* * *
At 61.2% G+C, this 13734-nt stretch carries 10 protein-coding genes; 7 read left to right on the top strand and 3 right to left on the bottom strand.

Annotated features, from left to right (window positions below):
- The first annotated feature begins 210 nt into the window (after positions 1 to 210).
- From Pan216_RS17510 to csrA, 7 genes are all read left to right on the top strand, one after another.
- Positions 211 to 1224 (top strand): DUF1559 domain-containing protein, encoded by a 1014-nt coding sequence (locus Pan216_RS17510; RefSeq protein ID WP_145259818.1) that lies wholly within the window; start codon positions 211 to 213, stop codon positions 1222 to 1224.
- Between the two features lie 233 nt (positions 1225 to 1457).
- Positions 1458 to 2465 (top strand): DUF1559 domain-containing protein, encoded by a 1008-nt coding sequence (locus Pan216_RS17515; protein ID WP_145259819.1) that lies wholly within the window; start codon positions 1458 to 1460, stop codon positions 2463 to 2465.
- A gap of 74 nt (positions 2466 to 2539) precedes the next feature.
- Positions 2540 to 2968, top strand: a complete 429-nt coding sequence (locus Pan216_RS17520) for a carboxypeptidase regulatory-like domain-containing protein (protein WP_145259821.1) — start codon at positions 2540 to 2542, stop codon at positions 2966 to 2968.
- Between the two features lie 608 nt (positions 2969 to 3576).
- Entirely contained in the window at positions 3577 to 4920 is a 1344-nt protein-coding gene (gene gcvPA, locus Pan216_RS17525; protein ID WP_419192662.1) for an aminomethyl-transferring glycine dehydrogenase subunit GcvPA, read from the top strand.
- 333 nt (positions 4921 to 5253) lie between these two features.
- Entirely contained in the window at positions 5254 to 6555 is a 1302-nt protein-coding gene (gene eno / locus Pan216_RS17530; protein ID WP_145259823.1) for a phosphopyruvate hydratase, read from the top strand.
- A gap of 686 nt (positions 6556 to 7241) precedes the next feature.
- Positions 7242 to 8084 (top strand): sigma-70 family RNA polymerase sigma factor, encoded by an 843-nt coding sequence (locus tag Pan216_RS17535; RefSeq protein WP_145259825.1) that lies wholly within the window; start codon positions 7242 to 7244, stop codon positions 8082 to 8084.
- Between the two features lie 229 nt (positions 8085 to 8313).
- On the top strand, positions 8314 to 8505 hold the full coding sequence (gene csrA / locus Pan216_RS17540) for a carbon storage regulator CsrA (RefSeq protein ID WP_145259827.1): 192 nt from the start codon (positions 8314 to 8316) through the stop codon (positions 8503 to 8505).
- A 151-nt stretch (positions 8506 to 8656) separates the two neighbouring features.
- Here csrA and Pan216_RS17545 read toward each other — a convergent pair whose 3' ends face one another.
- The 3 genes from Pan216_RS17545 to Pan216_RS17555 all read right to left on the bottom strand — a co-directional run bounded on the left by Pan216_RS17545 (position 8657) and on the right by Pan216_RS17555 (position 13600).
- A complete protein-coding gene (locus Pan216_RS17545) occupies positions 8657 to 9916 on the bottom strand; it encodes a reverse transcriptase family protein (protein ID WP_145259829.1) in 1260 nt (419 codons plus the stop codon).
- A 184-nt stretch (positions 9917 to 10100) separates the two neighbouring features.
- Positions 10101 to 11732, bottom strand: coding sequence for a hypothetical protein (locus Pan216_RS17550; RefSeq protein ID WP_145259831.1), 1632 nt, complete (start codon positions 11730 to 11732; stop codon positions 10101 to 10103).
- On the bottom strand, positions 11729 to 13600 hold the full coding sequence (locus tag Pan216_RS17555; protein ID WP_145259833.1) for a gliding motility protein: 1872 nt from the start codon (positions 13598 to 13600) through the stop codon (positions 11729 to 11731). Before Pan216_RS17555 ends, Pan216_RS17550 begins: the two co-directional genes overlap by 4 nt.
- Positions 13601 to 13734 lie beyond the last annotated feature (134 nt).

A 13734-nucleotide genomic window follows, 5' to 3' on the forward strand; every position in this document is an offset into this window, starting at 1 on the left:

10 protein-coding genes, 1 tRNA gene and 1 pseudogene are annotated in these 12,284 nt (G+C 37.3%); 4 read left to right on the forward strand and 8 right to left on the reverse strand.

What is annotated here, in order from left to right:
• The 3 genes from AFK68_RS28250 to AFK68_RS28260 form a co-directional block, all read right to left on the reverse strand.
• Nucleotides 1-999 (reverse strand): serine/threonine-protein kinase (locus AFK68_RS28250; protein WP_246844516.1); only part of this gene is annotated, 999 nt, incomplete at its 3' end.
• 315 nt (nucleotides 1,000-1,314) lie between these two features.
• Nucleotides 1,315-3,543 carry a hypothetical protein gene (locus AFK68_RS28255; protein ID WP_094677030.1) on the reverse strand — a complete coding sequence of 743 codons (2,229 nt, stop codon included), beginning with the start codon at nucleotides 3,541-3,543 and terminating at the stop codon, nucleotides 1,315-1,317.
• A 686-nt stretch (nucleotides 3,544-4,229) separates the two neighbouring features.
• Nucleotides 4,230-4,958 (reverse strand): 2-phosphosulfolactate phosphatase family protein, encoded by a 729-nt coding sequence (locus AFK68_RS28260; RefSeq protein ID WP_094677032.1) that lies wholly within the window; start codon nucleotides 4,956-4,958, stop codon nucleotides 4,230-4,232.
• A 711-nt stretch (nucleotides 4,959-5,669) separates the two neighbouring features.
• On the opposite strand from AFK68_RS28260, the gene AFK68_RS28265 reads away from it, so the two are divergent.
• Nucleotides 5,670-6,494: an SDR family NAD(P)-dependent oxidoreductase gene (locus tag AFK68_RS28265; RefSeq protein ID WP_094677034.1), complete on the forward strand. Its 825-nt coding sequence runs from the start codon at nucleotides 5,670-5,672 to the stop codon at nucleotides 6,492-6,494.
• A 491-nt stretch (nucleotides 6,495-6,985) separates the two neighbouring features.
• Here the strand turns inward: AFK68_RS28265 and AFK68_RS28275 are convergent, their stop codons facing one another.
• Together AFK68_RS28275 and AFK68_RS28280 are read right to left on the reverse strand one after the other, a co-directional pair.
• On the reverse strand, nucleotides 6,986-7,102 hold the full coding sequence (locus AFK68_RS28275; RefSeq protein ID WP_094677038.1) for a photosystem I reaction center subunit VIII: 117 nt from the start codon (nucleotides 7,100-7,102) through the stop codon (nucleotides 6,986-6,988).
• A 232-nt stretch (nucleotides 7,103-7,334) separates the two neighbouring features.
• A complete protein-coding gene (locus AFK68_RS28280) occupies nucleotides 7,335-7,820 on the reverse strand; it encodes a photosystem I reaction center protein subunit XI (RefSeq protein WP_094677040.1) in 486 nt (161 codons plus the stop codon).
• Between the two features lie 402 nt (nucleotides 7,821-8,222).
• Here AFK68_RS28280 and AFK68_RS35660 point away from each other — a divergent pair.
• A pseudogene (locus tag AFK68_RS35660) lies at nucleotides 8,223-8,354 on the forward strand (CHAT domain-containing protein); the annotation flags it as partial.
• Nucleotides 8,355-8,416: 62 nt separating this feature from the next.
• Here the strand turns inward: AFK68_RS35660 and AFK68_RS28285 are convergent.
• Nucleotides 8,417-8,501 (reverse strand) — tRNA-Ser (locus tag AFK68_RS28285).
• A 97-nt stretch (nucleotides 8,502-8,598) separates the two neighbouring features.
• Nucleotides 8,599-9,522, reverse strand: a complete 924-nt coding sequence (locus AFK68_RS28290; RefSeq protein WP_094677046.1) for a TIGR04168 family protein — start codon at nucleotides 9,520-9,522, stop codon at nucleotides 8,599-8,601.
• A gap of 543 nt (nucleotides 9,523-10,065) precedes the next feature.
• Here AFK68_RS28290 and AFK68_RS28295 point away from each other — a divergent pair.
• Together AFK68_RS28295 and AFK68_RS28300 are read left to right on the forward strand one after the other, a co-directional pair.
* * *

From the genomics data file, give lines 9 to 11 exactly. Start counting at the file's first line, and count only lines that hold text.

- Positions 2540 to 2968, top strand: a complete 429-nt coding sequence (locus Pan216_RS17520) for a carboxypeptidase regulatory-like domain-containing protein (protein WP_145259821.1) — start codon at positions 2540 to 2542, stop codon at positions 2966 to 2968.
- Between the two features lie 608 nt (positions 2969 to 3576).
- Entirely contained in the window at positions 3577 to 4920 is a 1344-nt protein-coding gene (gene gcvPA, locus Pan216_RS17525; protein ID WP_419192662.1) for an aminomethyl-transferring glycine dehydrogenase subunit GcvPA, read from the top strand.